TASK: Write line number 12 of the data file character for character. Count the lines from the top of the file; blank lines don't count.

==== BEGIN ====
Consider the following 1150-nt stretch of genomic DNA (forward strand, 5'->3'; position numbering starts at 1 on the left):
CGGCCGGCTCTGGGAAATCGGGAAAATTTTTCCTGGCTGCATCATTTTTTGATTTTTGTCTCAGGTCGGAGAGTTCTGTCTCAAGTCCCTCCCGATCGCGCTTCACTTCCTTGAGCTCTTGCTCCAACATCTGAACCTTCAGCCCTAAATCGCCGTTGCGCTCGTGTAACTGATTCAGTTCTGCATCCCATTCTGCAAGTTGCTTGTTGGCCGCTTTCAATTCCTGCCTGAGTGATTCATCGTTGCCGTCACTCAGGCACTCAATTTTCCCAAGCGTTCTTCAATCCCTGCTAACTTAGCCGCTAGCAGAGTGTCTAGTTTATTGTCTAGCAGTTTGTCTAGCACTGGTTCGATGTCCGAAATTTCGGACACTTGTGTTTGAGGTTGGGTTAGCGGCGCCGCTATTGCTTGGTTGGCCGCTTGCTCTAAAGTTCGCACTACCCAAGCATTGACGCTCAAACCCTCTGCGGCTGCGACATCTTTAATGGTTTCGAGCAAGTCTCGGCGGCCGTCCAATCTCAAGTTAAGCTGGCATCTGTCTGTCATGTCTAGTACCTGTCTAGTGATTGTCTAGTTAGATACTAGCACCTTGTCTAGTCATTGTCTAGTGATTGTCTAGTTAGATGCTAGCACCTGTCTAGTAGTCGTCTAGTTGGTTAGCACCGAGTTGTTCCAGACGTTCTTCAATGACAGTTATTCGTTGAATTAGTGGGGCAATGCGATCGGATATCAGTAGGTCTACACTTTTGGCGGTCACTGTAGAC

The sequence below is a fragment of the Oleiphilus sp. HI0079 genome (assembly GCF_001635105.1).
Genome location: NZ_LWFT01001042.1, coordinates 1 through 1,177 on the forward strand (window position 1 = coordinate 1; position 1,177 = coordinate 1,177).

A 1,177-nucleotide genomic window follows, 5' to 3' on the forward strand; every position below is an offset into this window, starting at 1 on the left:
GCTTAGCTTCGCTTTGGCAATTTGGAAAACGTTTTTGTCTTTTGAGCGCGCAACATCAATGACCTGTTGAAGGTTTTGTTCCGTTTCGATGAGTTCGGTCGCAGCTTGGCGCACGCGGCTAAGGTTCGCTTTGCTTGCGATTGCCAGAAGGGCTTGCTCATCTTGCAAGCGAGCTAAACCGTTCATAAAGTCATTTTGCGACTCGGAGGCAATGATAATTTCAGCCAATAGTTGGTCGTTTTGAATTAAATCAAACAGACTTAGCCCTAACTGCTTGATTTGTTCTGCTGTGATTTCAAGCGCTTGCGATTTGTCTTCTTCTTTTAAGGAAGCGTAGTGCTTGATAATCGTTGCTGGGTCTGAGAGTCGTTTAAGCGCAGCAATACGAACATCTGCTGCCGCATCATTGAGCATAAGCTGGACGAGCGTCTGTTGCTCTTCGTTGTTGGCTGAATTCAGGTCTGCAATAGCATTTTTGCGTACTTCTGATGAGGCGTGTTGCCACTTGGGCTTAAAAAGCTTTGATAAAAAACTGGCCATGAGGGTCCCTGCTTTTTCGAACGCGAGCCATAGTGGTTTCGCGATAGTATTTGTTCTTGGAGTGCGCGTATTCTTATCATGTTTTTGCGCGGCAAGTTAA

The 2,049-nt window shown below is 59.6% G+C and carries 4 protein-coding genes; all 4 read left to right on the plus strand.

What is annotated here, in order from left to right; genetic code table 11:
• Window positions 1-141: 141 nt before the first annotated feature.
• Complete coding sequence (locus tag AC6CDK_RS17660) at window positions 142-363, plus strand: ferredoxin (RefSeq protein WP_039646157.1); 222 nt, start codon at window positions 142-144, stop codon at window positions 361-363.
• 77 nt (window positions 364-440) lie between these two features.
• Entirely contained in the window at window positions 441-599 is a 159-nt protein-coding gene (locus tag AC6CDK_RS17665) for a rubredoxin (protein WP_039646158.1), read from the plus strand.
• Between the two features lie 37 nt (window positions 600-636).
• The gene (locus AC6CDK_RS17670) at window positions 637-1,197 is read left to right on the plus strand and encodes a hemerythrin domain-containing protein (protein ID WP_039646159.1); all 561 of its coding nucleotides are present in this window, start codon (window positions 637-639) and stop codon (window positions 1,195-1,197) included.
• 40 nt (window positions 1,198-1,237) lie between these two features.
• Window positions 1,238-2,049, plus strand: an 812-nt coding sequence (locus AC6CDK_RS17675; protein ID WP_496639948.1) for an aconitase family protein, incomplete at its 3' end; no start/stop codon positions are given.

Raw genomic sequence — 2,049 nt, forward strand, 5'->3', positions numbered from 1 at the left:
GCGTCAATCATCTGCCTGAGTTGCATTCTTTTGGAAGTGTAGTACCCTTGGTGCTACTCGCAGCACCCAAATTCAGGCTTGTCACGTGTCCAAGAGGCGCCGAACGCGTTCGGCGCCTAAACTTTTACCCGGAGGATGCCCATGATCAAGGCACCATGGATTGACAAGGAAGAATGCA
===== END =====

• Entirely contained in the window at window positions 441-599 is a 159-nt protein-coding gene (locus tag AC6CDK_RS17665) for a rubredoxin (protein WP_039646158.1), read from the plus strand.